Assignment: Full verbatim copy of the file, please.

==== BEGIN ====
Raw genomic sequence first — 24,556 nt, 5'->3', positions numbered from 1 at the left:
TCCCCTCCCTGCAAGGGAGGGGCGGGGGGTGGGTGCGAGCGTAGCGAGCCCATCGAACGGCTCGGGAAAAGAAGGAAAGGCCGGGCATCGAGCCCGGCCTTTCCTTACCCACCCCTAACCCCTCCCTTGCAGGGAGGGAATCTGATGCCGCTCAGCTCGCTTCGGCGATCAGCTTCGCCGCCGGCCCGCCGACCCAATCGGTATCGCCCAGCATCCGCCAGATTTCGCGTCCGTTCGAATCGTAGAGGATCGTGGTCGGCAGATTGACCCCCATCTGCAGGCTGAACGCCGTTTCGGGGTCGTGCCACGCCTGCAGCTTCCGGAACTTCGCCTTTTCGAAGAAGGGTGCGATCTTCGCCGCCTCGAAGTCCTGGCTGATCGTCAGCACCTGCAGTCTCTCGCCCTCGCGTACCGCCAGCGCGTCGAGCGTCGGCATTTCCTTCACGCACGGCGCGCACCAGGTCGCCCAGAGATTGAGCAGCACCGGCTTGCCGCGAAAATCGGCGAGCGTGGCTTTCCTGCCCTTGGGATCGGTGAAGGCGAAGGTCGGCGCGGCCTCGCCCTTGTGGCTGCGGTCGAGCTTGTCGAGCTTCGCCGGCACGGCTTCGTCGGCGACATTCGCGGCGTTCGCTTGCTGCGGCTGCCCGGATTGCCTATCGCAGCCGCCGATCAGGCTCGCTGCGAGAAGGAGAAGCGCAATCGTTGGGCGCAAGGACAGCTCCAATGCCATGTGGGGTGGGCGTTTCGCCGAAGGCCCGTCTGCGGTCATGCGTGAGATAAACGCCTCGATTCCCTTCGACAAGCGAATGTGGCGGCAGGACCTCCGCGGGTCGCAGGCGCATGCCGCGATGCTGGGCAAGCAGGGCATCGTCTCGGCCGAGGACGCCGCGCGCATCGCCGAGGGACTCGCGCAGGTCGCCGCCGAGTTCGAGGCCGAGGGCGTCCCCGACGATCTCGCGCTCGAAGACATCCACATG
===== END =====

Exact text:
Raw genomic sequence first — 24,556 nt, 5'->3', positions numbered from 1 at the left:
TCCCCTCCCTGCAAGGGAGGGGCGGGGGGTGGGTGCGAGCGTAGCGAGCCCATCGAACGGCTCGGGAAAAGAAGGAAAGGCCGGGCATCGAGCCCGGCCTTTCCTTACCCACCCCTAACCCCTCCCTTGCAGGGAGGGAATCTGATGCCGCTCAGCTCGCTTCGGCGATCAGCTTCGCCGCCGGCCCGCCGACCCAATCGGTATCGCCCAGCATCCGCCAGATTTCGCGTCCGTTCGAATCGTAGAGGATCGTGGTCGGCAGATTGACCCCCATCTGCAGGCTGAACGCCGTTTCGGGGTCGTGCCACGCCTGCAGCTTCCGGAACTTCGCCTTTTCGAAGAAGGGTGCGATCTTCGCCGCCTCGAAGTCCTGGCTGATCGTCAGCACCTGCAGTCTCTCGCCCTCGCGTACCGCCAGCGCGTCGAGCGTCGGCATTTCCTTCACGCACGGCGCGCACCAGGTCGCCCAGAGATTGAGCAGCACCGGCTTGCCGCGAAAATCGGCGAGCGTGGCTTTCCTGCCCTTGGGATCGGTGAAGGCGAAGGTCGGCGCGGCCTCGCCCTTGTGGCTGCGGTCGAGCTTGTCGAGCTTCGCCGGCACGGCTTCGTCGGCGACATTCGCGGCGTTCGCTTGCTGCGGCTGCCCGGATTGCCTATCGCAGCCGCCGATCAGGCTCGCTGCGAGAAGGAGAAGCGCAATCGTTGGGCGCAAGGACAGCTCCAATGCCATGTGGGGTGGGCGTTTCGCCGAAGGCCCGTCTGCGGTCATGCGTGAGATAAACGCCTCGATTCCCTTCGACAAGCGAATGTGGCGGCAGGACCTCCGCGGGTCGCAGGCGCATGCCGCGATGCTGGGCAAGCAGGGCATCGTCTCGGCCGAGGACGCCGCGCGCATCGCCGAGGGACTCGCGCAGGTCGCCGCCGAGTTCGAGGCCGAGGGCGTCCCCGACGATCTCGCGCTCGAAGACATCCACATG